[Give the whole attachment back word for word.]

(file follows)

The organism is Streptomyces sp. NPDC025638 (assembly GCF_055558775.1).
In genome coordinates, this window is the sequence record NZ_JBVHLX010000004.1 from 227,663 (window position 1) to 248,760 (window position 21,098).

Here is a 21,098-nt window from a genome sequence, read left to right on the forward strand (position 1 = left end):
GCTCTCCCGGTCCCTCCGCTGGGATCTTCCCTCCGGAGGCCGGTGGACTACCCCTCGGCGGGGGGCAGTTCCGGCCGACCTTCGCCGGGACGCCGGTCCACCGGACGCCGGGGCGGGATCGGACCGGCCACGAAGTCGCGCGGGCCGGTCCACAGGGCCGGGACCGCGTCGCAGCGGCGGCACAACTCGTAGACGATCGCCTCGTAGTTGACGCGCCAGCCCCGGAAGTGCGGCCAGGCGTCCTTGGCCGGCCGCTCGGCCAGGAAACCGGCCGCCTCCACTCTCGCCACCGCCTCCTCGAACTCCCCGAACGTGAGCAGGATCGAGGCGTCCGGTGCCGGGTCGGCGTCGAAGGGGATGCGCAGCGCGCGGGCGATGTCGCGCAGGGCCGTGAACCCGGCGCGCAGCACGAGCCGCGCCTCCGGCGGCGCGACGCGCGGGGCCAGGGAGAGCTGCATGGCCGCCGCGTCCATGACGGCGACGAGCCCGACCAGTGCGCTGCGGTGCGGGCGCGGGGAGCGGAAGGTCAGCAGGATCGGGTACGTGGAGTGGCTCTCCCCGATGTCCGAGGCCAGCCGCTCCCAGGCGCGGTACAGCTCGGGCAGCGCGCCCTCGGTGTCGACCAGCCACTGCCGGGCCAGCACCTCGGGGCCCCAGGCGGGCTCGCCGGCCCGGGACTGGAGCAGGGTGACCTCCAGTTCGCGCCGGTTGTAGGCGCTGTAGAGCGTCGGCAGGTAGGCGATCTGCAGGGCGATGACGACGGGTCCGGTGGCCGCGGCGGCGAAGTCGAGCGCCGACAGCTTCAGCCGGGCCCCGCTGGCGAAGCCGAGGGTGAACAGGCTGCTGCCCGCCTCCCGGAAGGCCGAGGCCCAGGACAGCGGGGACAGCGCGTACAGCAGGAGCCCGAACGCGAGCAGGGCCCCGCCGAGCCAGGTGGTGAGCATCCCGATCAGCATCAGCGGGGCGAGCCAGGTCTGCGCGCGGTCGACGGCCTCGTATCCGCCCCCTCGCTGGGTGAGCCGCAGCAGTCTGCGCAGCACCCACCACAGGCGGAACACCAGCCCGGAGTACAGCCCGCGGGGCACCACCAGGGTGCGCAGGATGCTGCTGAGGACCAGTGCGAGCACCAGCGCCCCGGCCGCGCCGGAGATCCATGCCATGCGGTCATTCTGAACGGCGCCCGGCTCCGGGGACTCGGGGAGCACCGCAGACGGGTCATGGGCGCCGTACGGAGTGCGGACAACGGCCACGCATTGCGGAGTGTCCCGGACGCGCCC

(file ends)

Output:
The organism is Streptomyces sp. NPDC025638 (assembly GCF_055558775.1).
In genome coordinates, this window is the sequence record NZ_JBVHLX010000004.1 from 227,663 (window position 1) to 248,760 (window position 21,098).

Here is a 21,098-nt window from a genome sequence, read left to right on the forward strand (position 1 = left end):
GCTCTCCCGGTCCCTCCGCTGGGATCTTCCCTCCGGAGGCCGGTGGACTACCCCTCGGCGGGGGGCAGTTCCGGCCGACCTTCGCCGGGACGCCGGTCCACCGGACGCCGGGGCGGGATCGGACCGGCCACGAAGTCGCGCGGGCCGGTCCACAGGGCCGGGACCGCGTCGCAGCGGCGGCACAACTCGTAGACGATCGCCTCGTAGTTGACGCGCCAGCCCCGGAAGTGCGGCCAGGCGTCCTTGGCCGGCCGCTCGGCCAGGAAACCGGCCGCCTCCACTCTCGCCACCGCCTCCTCGAACTCCCCGAACGTGAGCAGGATCGAGGCGTCCGGTGCCGGGTCGGCGTCGAAGGGGATGCGCAGCGCGCGGGCGATGTCGCGCAGGGCCGTGAACCCGGCGCGCAGCACGAGCCGCGCCTCCGGCGGCGCGACGCGCGGGGCCAGGGAGAGCTGCATGGCCGCCGCGTCCATGACGGCGACGAGCCCGACCAGTGCGCTGCGGTGCGGGCGCGGGGAGCGGAAGGTCAGCAGGATCGGGTACGTGGAGTGGCTCTCCCCGATGTCCGAGGCCAGCCGCTCCCAGGCGCGGTACAGCTCGGGCAGCGCGCCCTCGGTGTCGACCAGCCACTGCCGGGCCAGCACCTCGGGGCCCCAGGCGGGCTCGCCGGCCCGGGACTGGAGCAGGGTGACCTCCAGTTCGCGCCGGTTGTAGGCGCTGTAGAGCGTCGGCAGGTAGGCGATCTGCAGGGCGATGACGACGGGTCCGGTGGCCGCGGCGGCGAAGTCGAGCGCCGACAGCTTCAGCCGGGCCCCGCTGGCGAAGCCGAGGGTGAACAGGCTGCTGCCCGCCTCCCGGAAGGCCGAGGCCCAGGACAGCGGGGACAGCGCGTACAGCAGGAGCCCGAACGCGAGCAGGGCCCCGCCGAGCCAGGTGGTGAGCATCCCGATCAGCATCAGCGGGGCGAGCCAGGTCTGCGCGCGGTCGACGGCCTCGTATCCGCCCCCTCGCTGGGTGAGCCGCAGCAGTCTGCGCAGCACCCACCACAGGCGGAACACCAGCCCGGAGTACAGCCCGCGGGGCACCACCAGGGTGCGCAGGATGCTGCTGAGGACCAGTGCGAGCACCAGCGCCCCGGCCGCGCCGGAGATCCATGCCATGCGGTCATTCTGAACGGCGCCCGGCTCCGGGGACTCGGGGAGCACCGCAGACGGGTCATGGGCGCCGTACGGAGTGCGGACAACGGCCACGCATTGCGGAGTGTCCCGGACGCGCCC